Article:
The all-modular construction approach to international hospitality adopted by citizenM provides a new path for the industry, from both the business and construction sides. The Amsterdam-based hospitality company operates five hotels in the U.S. and more than 20 properties worldwide, all of them owned by citizenM.

And it’s just getting started.

As a fully-integrated real estate developer, designer, project manager and hotel operator, citizenM represents a new brand of luxury boutique hotels around the globe. The citizenM business model standardizes modular hotel design using just one room type and believes its core guests appreciate the consistency. The only changes made in the product from place to place are minor and done to meet local codes.

The company is replicating this centralized business model across Europe, Asia and North America by working from its European headquarters for design in Amsterdam and manufacturing in Poland to partner with local contractors as the company grows.

While building fully modular hospitality space is a relatively new approach in North America, says Ernest Lee, citizenM managing director, Americas, the construction method has been mainstream for a while in Europe, alongside wood framing and steel buildings. “To implement and embrace innovation, you need to have full control,” Lee says. “This has allowed us to make different decisions to be a pioneer from a development standpoint.”

The Netherlands-based company has plenty of experience to draw from. Founded in 2008, the firm has 21 hotels in Europe, North America and Asia with a total of 4,799 rooms. Worldwide, citizenM expects to roughly double its room count over the next few years.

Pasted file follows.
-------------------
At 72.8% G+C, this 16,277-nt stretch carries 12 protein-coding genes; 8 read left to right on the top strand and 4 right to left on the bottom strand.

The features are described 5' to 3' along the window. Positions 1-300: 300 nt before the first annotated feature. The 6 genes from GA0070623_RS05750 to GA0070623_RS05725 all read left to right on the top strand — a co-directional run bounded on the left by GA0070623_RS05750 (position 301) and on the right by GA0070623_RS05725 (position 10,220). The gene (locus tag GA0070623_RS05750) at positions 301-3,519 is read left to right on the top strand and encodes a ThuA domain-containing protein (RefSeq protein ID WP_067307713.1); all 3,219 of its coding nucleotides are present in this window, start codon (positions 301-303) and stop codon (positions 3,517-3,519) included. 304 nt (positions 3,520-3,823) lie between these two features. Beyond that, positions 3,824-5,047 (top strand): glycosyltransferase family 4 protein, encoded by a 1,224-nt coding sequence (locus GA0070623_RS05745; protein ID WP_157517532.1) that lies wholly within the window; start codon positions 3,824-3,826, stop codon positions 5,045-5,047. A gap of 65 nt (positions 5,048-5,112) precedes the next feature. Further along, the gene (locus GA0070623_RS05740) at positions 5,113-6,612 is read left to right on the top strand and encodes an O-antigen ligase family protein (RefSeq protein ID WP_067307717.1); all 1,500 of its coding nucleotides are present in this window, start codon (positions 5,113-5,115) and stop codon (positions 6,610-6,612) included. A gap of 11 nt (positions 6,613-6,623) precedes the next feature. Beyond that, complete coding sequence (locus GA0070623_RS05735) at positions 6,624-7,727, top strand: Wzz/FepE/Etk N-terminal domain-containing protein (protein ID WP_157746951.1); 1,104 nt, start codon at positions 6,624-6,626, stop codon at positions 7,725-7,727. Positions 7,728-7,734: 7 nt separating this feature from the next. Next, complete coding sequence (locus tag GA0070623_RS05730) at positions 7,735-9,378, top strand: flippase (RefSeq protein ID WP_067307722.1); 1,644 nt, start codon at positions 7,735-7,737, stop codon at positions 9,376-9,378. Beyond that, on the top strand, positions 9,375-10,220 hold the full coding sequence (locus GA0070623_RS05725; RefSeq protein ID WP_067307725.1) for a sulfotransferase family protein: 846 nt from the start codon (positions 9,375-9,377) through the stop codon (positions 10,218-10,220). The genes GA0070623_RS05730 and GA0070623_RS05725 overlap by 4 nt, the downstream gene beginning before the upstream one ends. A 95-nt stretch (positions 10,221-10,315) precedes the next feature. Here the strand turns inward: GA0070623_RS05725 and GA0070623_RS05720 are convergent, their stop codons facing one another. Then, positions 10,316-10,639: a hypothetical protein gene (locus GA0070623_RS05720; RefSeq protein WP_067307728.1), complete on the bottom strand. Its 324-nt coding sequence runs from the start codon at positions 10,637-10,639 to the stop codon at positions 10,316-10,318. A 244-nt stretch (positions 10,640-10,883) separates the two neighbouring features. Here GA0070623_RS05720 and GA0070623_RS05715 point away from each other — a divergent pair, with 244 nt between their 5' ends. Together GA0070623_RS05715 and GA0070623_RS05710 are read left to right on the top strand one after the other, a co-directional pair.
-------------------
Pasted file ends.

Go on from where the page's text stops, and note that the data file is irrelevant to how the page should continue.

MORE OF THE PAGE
Now also operating in New York, Boston, Washington, D.C., and Seattle, the company will open hotels in Los Angeles, Miami and San Francisco in 2021. Additionally, there are citizenM sites under construction in Chicago and second locations underway in Seattle, L.A. and Washington, D.C. A hotel is under development in Menlo Park, Calif., adjacent to the Facebook campus.

On a Mission

With the help of a handful of general contractors that move from city to city with citizenM, the mission of the company is to grow substantially in the U.S. “Having that fully integrated business model, in addition to a very long-term vision, allows us to really push the envelope of what innovation means in design and construction,” Lee says.

Brian Markham, associate principal in Arup’s Seattle office, says delivering a “cohesive and consistent look and feel while reducing construction costs and waste and shortening construction timelines and associated disruption to the area” are the keys to citizenM’s modular approach.